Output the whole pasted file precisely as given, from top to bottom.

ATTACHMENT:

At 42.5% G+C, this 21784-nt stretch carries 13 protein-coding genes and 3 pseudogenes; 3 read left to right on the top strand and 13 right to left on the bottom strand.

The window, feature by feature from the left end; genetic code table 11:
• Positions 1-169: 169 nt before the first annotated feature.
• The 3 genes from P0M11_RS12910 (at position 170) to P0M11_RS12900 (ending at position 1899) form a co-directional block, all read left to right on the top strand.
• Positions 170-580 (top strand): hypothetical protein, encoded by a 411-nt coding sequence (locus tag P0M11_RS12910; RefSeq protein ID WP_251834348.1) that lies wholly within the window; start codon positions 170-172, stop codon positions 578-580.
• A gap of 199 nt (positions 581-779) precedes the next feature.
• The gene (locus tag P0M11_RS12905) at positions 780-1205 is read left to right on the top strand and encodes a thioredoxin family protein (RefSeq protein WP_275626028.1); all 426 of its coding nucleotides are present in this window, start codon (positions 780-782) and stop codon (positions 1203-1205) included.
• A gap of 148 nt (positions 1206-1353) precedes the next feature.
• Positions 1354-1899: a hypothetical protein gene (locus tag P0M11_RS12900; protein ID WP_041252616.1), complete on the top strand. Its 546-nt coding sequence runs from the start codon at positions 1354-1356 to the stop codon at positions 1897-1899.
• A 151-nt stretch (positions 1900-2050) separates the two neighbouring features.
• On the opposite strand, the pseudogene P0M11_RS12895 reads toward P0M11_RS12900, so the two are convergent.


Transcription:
At 42.5% G+C, this 21784-nt stretch carries 13 protein-coding genes and 3 pseudogenes; 3 read left to right on the top strand and 13 right to left on the bottom strand.

The window, feature by feature from the left end; genetic code table 11:
• Positions 1-169: 169 nt before the first annotated feature.
• The 3 genes from P0M11_RS12910 (at position 170) to P0M11_RS12900 (ending at position 1899) form a co-directional block, all read left to right on the top strand.
• Positions 170-580 (top strand): hypothetical protein, encoded by a 411-nt coding sequence (locus tag P0M11_RS12910; RefSeq protein ID WP_251834348.1) that lies wholly within the window; start codon positions 170-172, stop codon positions 578-580.
• A gap of 199 nt (positions 581-779) precedes the next feature.
• The gene (locus tag P0M11_RS12905) at positions 780-1205 is read left to right on the top strand and encodes a thioredoxin family protein (RefSeq protein WP_275626028.1); all 426 of its coding nucleotides are present in this window, start codon (positions 780-782) and stop codon (positions 1203-1205) included.
• A gap of 148 nt (positions 1206-1353) precedes the next feature.
• Positions 1354-1899: a hypothetical protein gene (locus tag P0M11_RS12900; protein ID WP_041252616.1), complete on the top strand. Its 546-nt coding sequence runs from the start codon at positions 1354-1356 to the stop codon at positions 1897-1899.
• A 151-nt stretch (positions 1900-2050) separates the two neighbouring features.
• On the opposite strand, the pseudogene P0M11_RS12895 reads toward P0M11_RS12900, so the two are convergent.